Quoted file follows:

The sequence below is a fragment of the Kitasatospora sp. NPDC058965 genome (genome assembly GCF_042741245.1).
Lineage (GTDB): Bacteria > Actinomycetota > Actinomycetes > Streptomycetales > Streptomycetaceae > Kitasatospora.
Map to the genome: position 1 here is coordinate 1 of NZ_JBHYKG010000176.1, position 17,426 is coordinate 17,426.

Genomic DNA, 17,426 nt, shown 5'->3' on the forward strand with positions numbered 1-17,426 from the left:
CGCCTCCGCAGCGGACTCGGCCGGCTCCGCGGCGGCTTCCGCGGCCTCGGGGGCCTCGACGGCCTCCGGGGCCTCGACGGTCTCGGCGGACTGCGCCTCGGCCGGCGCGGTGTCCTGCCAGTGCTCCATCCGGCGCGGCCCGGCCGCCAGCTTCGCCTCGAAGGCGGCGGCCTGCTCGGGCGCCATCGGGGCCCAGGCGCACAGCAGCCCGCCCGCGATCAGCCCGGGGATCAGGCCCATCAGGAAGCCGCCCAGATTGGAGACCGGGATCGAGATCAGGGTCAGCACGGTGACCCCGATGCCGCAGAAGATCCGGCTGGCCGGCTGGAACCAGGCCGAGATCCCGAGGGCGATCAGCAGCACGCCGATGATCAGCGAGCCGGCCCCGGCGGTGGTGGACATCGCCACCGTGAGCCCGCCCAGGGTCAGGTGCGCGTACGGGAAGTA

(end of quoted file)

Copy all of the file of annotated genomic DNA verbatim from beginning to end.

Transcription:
The sequence below is a fragment of the Kitasatospora sp. NPDC058965 genome (genome assembly GCF_042741245.1).
Lineage (GTDB): Bacteria > Actinomycetota > Actinomycetes > Streptomycetales > Streptomycetaceae > Kitasatospora.
Map to the genome: position 1 here is coordinate 1 of NZ_JBHYKG010000176.1, position 17,426 is coordinate 17,426.

Genomic DNA, 17,426 nt, shown 5'->3' on the forward strand with positions numbered 1-17,426 from the left:
CGCCTCCGCAGCGGACTCGGCCGGCTCCGCGGCGGCTTCCGCGGCCTCGGGGGCCTCGACGGCCTCCGGGGCCTCGACGGTCTCGGCGGACTGCGCCTCGGCCGGCGCGGTGTCCTGCCAGTGCTCCATCCGGCGCGGCCCGGCCGCCAGCTTCGCCTCGAAGGCGGCGGCCTGCTCGGGCGCCATCGGGGCCCAGGCGCACAGCAGCCCGCCCGCGATCAGCCCGGGGATCAGGCCCATCAGGAAGCCGCCCAGATTGGAGACCGGGATCGAGATCAGGGTCAGCACGGTGACCCCGATGCCGCAGAAGATCCGGCTGGCCGGCTGGAACCAGGCCGAGATCCCGAGGGCGATCAGCAGCACGCCGATGATCAGCGAGCCGGCCCCGGCGGTGGTGGACATCGCCACCGTGAGCCCGCCCAGGGTCAGGTGCGCGTACGGGAAGTA